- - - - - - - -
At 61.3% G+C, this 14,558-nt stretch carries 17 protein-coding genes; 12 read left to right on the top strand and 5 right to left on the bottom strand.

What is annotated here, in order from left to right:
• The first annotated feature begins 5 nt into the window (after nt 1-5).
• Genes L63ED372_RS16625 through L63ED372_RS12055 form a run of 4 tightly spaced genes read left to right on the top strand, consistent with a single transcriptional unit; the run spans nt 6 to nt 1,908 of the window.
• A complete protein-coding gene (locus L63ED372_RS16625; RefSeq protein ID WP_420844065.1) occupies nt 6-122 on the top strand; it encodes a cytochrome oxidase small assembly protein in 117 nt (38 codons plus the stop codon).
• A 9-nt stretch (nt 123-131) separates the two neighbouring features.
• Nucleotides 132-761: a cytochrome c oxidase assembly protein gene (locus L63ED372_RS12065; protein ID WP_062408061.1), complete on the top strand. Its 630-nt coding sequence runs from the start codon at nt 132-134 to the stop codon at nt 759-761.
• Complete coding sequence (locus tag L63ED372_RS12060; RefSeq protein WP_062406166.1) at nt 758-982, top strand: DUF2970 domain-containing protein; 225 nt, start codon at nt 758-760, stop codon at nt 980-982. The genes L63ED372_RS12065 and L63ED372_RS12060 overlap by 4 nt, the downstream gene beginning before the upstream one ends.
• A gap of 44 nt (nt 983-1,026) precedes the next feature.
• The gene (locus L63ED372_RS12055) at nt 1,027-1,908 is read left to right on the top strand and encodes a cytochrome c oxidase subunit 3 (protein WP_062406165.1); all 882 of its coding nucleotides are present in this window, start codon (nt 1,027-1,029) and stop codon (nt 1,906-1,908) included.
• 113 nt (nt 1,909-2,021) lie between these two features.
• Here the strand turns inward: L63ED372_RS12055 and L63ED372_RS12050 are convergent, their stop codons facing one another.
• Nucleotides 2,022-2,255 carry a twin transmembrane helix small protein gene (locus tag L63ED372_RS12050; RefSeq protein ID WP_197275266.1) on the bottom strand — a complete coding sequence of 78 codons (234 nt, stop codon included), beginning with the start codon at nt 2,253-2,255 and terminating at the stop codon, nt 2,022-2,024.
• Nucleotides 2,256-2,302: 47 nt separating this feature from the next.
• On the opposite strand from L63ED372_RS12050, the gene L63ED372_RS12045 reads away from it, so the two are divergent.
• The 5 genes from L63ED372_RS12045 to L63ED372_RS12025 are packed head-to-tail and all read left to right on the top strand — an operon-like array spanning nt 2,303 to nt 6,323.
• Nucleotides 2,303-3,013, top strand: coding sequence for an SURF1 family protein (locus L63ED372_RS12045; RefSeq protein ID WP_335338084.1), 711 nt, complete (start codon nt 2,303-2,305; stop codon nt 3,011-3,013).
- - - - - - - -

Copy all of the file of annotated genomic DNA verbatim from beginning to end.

At 61.3% G+C, this 14,558-nt stretch carries 17 protein-coding genes; 12 read left to right on the top strand and 5 right to left on the bottom strand.

What is annotated here, in order from left to right:
• The first annotated feature begins 5 nt into the window (after nt 1-5).
• Genes L63ED372_RS16625 through L63ED372_RS12055 form a run of 4 tightly spaced genes read left to right on the top strand, consistent with a single transcriptional unit; the run spans nt 6 to nt 1,908 of the window.
• A complete protein-coding gene (locus L63ED372_RS16625; RefSeq protein ID WP_420844065.1) occupies nt 6-122 on the top strand; it encodes a cytochrome oxidase small assembly protein in 117 nt (38 codons plus the stop codon).
• A 9-nt stretch (nt 123-131) separates the two neighbouring features.
• Nucleotides 132-761: a cytochrome c oxidase assembly protein gene (locus L63ED372_RS12065; protein ID WP_062408061.1), complete on the top strand. Its 630-nt coding sequence runs from the start codon at nt 132-134 to the stop codon at nt 759-761.
• Complete coding sequence (locus tag L63ED372_RS12060; RefSeq protein WP_062406166.1) at nt 758-982, top strand: DUF2970 domain-containing protein; 225 nt, start codon at nt 758-760, stop codon at nt 980-982. The genes L63ED372_RS12065 and L63ED372_RS12060 overlap by 4 nt, the downstream gene beginning before the upstream one ends.
• A gap of 44 nt (nt 983-1,026) precedes the next feature.
• The gene (locus L63ED372_RS12055) at nt 1,027-1,908 is read left to right on the top strand and encodes a cytochrome c oxidase subunit 3 (protein WP_062406165.1); all 882 of its coding nucleotides are present in this window, start codon (nt 1,027-1,029) and stop codon (nt 1,906-1,908) included.
• 113 nt (nt 1,909-2,021) lie between these two features.
• Here the strand turns inward: L63ED372_RS12055 and L63ED372_RS12050 are convergent, their stop codons facing one another.
• Nucleotides 2,022-2,255 carry a twin transmembrane helix small protein gene (locus tag L63ED372_RS12050; RefSeq protein ID WP_197275266.1) on the bottom strand — a complete coding sequence of 78 codons (234 nt, stop codon included), beginning with the start codon at nt 2,253-2,255 and terminating at the stop codon, nt 2,022-2,024.
• Nucleotides 2,256-2,302: 47 nt separating this feature from the next.
• On the opposite strand from L63ED372_RS12050, the gene L63ED372_RS12045 reads away from it, so the two are divergent.
• The 5 genes from L63ED372_RS12045 to L63ED372_RS12025 are packed head-to-tail and all read left to right on the top strand — an operon-like array spanning nt 2,303 to nt 6,323.
• Nucleotides 2,303-3,013, top strand: coding sequence for an SURF1 family protein (locus L63ED372_RS12045; RefSeq protein ID WP_335338084.1), 711 nt, complete (start codon nt 2,303-2,305; stop codon nt 3,011-3,013).